When the church bell of his village on the Greek island of Rhodes furiously began ringing Monday to warn residents to flee the approaching flames, Giorgos Latos was sipping his morning coffee.
“Suddenly, we saw the fire just outside” the village of Asklipio, the 83-year-old pensioner told AFP as wildfires fanned by strong winds have been raging on the popular eastern Mediterranean tourist destination for a week.
Some 30,000 people fled the flames at the weekend in what authorities called the country’s largest-ever wildfire evacuation.
Without a shirt on his back, Latos tried to flee in his car, only to be cornered by the fire and forced to turn back.
He was eventually taken to a safe location by firefighters, but had to abandon the car.
“We are living a nightmare… I fear for our village,” said fellow Asklipio resident Eleni Diakogianni, who bemoaned that firefighters would not allow her to assist efforts to save her home.
Rhodes, which counted 2.5 million visitor arrivals in 2022, is one of Greece’s leading holiday destinations.
Many tourists are now scrambling to get home on evacuation flights, as are seasonal hotel workers whose employment is now in doubt.
The island’s airport on Monday had the appearance of a makeshift camp, with travellers and seasonal workers sprawled on the floor on beach towels, many of them still in their swimwear.
Nigerian seasonal workers Audrey and Marylin, who did not wish to give their surnames, were employed in Lindos, the site of Rhodes’ famed ancient Acropolis.
They said the fire took hotel operators by surprise.
– ‘Everything changed’ –
“We knew there were fires but they seemed far away. And suddenly everything changed,” Audrey said.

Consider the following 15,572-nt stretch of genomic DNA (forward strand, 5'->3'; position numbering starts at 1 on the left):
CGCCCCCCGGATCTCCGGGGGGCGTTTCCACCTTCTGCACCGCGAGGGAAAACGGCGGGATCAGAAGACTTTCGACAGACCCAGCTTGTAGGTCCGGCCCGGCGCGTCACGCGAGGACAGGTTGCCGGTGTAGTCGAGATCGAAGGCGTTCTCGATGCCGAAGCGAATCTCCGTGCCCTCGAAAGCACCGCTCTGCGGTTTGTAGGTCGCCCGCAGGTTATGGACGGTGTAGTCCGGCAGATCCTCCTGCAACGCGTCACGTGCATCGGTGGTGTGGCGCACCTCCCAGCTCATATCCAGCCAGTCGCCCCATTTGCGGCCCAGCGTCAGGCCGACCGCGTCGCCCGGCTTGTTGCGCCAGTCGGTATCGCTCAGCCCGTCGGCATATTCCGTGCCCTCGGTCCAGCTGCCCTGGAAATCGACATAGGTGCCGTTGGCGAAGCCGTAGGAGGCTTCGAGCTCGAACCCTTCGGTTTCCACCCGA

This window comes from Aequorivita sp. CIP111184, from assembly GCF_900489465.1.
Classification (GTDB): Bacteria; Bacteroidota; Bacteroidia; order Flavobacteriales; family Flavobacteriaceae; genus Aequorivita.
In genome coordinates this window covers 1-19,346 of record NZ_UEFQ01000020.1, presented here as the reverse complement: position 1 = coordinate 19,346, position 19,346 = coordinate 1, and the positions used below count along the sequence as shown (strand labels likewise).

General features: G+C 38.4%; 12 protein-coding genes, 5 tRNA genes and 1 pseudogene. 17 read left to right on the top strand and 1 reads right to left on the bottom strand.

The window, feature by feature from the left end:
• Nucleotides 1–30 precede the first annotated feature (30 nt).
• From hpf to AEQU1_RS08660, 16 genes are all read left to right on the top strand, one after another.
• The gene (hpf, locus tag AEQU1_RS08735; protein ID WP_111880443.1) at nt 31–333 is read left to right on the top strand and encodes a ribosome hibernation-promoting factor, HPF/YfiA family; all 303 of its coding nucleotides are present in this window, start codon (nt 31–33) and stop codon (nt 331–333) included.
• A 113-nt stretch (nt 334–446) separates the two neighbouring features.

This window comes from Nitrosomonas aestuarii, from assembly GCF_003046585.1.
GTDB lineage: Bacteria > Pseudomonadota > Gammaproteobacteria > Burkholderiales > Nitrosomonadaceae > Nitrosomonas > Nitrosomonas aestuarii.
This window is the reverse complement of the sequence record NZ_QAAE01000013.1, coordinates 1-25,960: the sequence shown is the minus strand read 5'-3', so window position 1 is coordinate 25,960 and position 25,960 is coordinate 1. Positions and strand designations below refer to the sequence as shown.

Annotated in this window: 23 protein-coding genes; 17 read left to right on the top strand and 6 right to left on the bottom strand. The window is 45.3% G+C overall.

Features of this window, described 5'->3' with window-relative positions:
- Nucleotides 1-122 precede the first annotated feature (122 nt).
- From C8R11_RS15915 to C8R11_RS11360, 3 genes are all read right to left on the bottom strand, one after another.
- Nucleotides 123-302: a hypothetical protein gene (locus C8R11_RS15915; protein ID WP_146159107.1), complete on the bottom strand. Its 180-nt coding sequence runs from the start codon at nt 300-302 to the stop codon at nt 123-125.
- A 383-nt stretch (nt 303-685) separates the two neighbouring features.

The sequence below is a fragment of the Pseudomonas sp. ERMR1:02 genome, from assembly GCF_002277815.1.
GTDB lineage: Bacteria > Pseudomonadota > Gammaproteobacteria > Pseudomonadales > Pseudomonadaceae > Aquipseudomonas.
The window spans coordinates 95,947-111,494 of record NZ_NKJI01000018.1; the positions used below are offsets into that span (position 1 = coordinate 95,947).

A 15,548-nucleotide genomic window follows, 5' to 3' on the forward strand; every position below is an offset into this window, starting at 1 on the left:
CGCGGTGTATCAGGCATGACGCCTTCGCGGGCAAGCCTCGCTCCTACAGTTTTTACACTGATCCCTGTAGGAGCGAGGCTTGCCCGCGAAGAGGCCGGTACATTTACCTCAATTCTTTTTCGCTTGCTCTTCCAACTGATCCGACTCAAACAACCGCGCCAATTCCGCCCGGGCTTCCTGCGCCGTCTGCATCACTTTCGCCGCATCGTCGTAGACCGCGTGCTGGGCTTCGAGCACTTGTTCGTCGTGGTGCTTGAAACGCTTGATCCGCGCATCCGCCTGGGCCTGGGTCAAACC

“There was no evacuation plan,” she added.
Marylin, who recalled that both hotel guests and staff were scared, said the pair fled on their own, and are now trying to make their way back home to Budapest.
Several European countries set up consular offices at the airport on Sunday evening to help their nationals fly back.
“It’s getting better but a lot of planes are full, so you have to be patient. The situation should normalise in a few days,” said a French consulate representative, speaking on condition of anonymity.
“Some tour operators do not respond, so holidaymakers find themselves helpless and turn to us,” the representative added.
As most hotels are full, emergency accommodation has been set up by the Greek authorities in public buildings, gyms and conference halls.
Hotels are trying to prioritise the most urgent cases, said Manolis Markopoulos, head of the association of Rhodes hoteliers.
“We managed the situation as best we could in this gigantic evacuation,” Markopoulos said.
“Everyone has been rescued and is now in safe places. No one is hungry or thirsty,” he added.
The fire service is not ruling out the possibility of arson, but local resident Maria Dalouka says it’s now painfully clear that people need to take better care about leaving flammable waste in wooded areas.
“It’s not like the old days, climate change has impacted us and will continue to do so,” said the 66-year-old, who owns a cafe in the fire-ravaged village of Kiotari.
“We ask for help from all of Europe… everything is black, please come and let’s plant some trees,” she said.